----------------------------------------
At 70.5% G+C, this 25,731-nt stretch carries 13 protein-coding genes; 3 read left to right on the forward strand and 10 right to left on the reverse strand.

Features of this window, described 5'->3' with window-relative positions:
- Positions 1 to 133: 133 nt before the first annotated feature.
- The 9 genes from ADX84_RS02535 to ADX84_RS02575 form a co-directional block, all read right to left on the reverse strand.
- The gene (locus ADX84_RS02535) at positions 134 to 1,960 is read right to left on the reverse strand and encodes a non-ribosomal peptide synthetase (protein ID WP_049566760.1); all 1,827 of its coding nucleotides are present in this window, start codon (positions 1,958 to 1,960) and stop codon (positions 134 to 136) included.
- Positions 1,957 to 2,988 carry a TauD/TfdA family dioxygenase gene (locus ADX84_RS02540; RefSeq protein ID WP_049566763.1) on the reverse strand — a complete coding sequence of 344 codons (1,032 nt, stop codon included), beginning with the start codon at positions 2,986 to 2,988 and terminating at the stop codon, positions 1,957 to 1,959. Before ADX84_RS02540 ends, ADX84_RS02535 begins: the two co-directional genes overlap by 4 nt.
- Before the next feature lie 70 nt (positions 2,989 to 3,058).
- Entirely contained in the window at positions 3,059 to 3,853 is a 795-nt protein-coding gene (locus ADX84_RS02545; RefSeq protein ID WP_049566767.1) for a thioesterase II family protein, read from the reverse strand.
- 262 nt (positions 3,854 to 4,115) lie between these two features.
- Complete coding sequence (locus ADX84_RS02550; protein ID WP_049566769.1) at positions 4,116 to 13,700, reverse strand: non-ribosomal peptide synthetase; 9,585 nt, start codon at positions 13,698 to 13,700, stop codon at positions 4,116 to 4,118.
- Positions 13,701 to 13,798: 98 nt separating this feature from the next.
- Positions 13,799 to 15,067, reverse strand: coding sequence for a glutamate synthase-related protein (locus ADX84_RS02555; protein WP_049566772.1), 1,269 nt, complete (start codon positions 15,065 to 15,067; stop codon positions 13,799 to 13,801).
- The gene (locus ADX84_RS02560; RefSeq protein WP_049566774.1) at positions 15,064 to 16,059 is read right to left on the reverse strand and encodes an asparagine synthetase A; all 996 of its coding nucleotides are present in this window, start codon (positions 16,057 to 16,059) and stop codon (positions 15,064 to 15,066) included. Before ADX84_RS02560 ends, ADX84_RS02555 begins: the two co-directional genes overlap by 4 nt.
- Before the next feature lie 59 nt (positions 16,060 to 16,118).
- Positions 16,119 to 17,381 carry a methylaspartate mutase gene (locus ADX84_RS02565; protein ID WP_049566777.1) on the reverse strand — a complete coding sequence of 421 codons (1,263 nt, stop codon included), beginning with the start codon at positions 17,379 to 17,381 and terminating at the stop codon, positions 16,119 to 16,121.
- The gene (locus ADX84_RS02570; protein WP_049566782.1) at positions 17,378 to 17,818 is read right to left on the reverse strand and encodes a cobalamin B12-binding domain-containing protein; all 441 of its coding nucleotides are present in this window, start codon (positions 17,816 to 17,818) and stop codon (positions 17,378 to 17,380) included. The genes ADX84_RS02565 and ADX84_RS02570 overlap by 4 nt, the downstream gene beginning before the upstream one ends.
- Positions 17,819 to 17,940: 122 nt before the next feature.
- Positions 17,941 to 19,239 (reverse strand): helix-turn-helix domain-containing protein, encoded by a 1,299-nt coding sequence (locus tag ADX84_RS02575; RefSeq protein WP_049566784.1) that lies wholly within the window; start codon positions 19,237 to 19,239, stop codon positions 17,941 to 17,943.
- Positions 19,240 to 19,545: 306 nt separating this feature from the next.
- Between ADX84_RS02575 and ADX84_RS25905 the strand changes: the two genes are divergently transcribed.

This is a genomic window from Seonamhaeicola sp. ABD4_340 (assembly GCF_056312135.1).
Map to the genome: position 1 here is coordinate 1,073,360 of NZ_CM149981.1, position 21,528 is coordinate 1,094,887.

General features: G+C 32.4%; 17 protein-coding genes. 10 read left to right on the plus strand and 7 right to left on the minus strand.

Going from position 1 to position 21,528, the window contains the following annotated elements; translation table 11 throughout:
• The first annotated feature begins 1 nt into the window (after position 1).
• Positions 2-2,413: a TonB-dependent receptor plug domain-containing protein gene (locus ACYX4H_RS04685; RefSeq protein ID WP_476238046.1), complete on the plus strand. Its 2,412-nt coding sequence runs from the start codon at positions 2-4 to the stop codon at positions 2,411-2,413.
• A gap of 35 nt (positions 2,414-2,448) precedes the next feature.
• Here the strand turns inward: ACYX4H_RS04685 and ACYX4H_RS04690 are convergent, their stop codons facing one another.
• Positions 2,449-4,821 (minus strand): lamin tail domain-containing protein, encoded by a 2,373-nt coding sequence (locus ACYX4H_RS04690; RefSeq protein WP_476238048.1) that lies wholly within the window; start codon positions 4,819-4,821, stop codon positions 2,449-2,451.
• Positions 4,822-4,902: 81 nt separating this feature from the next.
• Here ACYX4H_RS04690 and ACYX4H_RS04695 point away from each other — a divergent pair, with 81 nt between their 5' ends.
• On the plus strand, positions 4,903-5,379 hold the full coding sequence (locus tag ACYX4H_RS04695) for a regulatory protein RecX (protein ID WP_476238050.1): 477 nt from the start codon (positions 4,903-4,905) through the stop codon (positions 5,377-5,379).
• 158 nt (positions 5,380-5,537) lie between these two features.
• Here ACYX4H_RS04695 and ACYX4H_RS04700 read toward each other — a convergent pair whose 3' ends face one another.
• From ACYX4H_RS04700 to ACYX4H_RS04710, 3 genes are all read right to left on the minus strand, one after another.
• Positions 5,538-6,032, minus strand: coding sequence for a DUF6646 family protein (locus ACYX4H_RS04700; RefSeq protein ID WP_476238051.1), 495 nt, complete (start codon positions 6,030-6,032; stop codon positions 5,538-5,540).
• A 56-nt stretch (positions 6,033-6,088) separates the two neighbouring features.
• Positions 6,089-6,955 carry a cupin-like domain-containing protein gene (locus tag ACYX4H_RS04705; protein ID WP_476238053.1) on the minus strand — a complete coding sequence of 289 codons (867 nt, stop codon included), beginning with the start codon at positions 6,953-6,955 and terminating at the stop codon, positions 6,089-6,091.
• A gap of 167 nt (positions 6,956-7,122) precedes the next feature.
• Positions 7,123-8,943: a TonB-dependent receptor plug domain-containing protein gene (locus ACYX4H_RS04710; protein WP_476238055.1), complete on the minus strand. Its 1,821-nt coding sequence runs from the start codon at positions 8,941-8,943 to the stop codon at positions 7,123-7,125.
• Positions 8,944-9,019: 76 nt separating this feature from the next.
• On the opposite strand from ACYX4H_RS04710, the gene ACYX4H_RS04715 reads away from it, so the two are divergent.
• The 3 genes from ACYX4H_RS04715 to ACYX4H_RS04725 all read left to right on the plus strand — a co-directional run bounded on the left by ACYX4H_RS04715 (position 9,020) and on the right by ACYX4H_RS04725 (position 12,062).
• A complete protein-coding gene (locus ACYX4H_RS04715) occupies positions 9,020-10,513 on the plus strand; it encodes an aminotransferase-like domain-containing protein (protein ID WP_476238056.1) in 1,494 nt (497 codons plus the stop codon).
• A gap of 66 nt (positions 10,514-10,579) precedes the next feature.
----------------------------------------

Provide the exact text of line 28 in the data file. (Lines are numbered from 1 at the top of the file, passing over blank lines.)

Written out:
• Here the strand turns inward: ACYX4H_RS04685 and ACYX4H_RS04690 are convergent, their stop codons facing one another.